Compared to the 4th of July in the US or Norway’s May 17th, Sweden’s National Day is a bland affair.
Typically, June 6th also leaves Swedes with a choice; either one can celebrate King Gustaf Vasa’s ascension to the throne in 1523 and the commencement of Sweden as a national state. Or choose to commemorate the enactment of our current constitution in 1809.
No, we Swedes are not for carrying our national pride on our sleeves and maybe that’s also why it took until 1996 before June 6th even became a national holiday.
This in itself wasn’t even possible until a compromise had been reached with the labour market, thus creating a new bank holiday by abolishing another; the second day of Pentecost, a holiday no one really remembered why we had in the first place.
Thus the process in how we created our newest national holiday symbolised how we like to be perceived; a nation bent on consensus, making steady progress by compromise and discussion.
As a bonus, we can now also do a bit of flag waving on the side, as long it is not too ostentatious.
After all, we are a people that use the blue and yellow sparingly. Either aft on our boat, or on a pole outside the summer cottage, especially if the property in question is red with white borders.
So if you wonder if you missed the party this June 6th, don’t worry, it didn’t even really get started.
One has to use other means to get Swedes to show some national pride, and I don’t necessarily mean the on-going European football championship.
Apart from the sports sections in the dailies, most Swedes are looking forward to watching a few good games with Sweden playing, but anything beyond that would be a bonus and deep down we all know it.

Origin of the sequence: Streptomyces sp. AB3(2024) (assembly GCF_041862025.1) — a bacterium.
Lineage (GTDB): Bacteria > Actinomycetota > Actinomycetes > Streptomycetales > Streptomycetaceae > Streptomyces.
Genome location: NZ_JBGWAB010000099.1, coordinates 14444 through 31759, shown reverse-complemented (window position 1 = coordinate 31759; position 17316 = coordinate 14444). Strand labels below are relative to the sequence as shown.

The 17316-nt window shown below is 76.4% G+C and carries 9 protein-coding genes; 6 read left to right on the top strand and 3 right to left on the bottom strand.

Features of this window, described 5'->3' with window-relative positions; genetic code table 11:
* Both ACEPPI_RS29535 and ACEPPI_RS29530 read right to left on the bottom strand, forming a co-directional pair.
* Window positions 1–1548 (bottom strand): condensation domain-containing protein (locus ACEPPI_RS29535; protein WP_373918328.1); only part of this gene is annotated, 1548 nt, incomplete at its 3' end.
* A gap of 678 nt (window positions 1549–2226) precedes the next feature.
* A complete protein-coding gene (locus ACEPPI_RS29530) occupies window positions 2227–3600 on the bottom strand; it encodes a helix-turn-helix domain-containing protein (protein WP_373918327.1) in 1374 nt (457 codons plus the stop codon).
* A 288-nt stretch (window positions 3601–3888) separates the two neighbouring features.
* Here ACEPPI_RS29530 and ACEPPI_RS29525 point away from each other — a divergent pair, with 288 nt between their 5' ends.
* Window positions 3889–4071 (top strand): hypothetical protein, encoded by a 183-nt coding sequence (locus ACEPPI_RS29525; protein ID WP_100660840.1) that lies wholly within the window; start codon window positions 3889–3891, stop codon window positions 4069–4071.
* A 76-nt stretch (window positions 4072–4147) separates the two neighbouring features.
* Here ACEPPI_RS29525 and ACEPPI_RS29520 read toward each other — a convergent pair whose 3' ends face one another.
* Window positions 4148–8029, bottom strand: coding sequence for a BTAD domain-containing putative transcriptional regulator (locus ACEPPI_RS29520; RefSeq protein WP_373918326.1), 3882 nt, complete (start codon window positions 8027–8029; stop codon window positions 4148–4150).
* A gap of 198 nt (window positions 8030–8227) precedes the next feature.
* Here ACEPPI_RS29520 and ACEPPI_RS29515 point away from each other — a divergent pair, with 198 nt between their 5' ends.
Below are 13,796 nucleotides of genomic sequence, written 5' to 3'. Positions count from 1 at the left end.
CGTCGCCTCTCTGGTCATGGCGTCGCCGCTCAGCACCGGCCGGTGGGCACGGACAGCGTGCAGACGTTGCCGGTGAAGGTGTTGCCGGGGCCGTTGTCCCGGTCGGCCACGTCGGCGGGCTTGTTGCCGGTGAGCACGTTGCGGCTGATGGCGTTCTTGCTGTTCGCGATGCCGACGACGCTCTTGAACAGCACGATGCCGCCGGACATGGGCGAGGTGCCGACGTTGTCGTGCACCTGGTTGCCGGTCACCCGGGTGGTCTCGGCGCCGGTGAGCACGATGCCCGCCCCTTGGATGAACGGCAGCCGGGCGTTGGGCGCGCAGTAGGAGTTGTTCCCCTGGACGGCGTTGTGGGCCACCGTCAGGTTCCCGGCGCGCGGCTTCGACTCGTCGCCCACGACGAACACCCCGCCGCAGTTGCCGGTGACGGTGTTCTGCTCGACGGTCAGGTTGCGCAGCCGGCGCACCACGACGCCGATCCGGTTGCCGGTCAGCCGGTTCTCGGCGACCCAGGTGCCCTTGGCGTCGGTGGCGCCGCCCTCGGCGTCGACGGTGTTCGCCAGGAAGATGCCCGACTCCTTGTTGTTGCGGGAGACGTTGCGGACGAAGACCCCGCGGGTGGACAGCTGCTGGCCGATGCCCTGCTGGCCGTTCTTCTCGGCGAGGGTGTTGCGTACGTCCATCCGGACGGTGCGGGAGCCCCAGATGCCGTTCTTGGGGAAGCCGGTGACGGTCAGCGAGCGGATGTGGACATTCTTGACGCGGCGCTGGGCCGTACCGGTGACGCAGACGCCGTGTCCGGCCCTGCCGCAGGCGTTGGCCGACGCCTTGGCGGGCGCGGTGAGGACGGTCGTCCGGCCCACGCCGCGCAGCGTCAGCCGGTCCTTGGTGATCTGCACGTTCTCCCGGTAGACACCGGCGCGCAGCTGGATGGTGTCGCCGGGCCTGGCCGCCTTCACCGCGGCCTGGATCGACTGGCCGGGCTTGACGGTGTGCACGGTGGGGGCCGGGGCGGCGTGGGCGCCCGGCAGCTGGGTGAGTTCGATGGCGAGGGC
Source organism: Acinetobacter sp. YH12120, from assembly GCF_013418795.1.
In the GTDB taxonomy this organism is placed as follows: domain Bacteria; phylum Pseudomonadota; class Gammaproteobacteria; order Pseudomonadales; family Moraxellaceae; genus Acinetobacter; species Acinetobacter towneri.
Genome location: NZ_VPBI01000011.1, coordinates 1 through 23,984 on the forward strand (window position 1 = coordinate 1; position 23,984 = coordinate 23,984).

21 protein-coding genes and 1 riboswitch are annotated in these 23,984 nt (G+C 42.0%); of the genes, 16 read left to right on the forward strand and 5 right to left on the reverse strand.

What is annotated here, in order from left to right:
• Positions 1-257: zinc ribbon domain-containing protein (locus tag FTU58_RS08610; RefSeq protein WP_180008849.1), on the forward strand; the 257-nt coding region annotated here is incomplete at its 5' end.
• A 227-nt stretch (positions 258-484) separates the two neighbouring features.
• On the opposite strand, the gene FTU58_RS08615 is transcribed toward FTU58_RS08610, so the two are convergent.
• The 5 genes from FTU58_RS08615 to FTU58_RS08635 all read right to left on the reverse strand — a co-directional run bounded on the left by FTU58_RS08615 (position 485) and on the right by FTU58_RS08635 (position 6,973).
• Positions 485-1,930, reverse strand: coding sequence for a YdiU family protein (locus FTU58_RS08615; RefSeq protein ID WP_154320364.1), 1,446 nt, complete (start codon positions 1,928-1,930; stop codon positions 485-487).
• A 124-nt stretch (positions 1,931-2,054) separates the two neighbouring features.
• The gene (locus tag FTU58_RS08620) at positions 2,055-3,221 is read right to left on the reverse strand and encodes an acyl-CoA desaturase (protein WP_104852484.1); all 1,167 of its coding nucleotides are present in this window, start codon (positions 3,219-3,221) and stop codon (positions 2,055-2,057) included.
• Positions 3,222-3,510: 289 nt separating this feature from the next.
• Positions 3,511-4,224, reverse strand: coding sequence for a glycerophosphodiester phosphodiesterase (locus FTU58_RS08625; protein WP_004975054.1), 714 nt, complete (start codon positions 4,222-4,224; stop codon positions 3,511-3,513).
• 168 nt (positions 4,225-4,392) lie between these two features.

On the whole, Swedes are very good at criticizing their country in a way that you’d never hear an American or Frenchman do.
Even the term ”un-Swedish” is not perceived as a pejorative, but rather as a compliment in the sense that someone could be described as ”wonderfully un-Swedish”, for being a spontaneous and open-minded person.
But there are limits. The last few years have seen a couple of rather serious flaws in the judiciary system in this country.
A self-confessed convicted mass murderer might be described as simply a psychotic addict desperate for drugs. The police seem to only perform worse with every million society is throwing at them.
The curious system of politically appointed lay-judges in Swedish courts has been questioned. The debate has been fierce and many have demanded change.
Enter Julian Assange, former darling of Swedish media.
I’ll not speculate in the question of whether Assange is innocent or guilty. But one can note that his fierce attacks upon our Swedish judiciary system and rather pointed comments upon perceived hidden mechanisms behind the demands for his extradition have had at least one interesting effect.
The whole of the Swedish media world has dismissed Assange’s allegations as juvenile.
Suddenly, to the Swedish press, our legal system is nothing but a shining, near perfect international example of the rule of law, habeas corpus and of magnificently independent courts and judges.
Gone is the petty bickering about those above-mentioned minor flaws, they are perceived as far too exaggerated by ignorant foreign correspondents.
Thus the order is restored. After all, only we Swedes are competent to criticise the best country in the world.
And that has nothing at all to do with nationalism. Right?
Ola Tedin has written opinion journalism for several Swedish dailies, including Sydsvenskan and Expressen. He was the op-ed editor of the Ystad Allehanda newspaper from 2001 to 2011.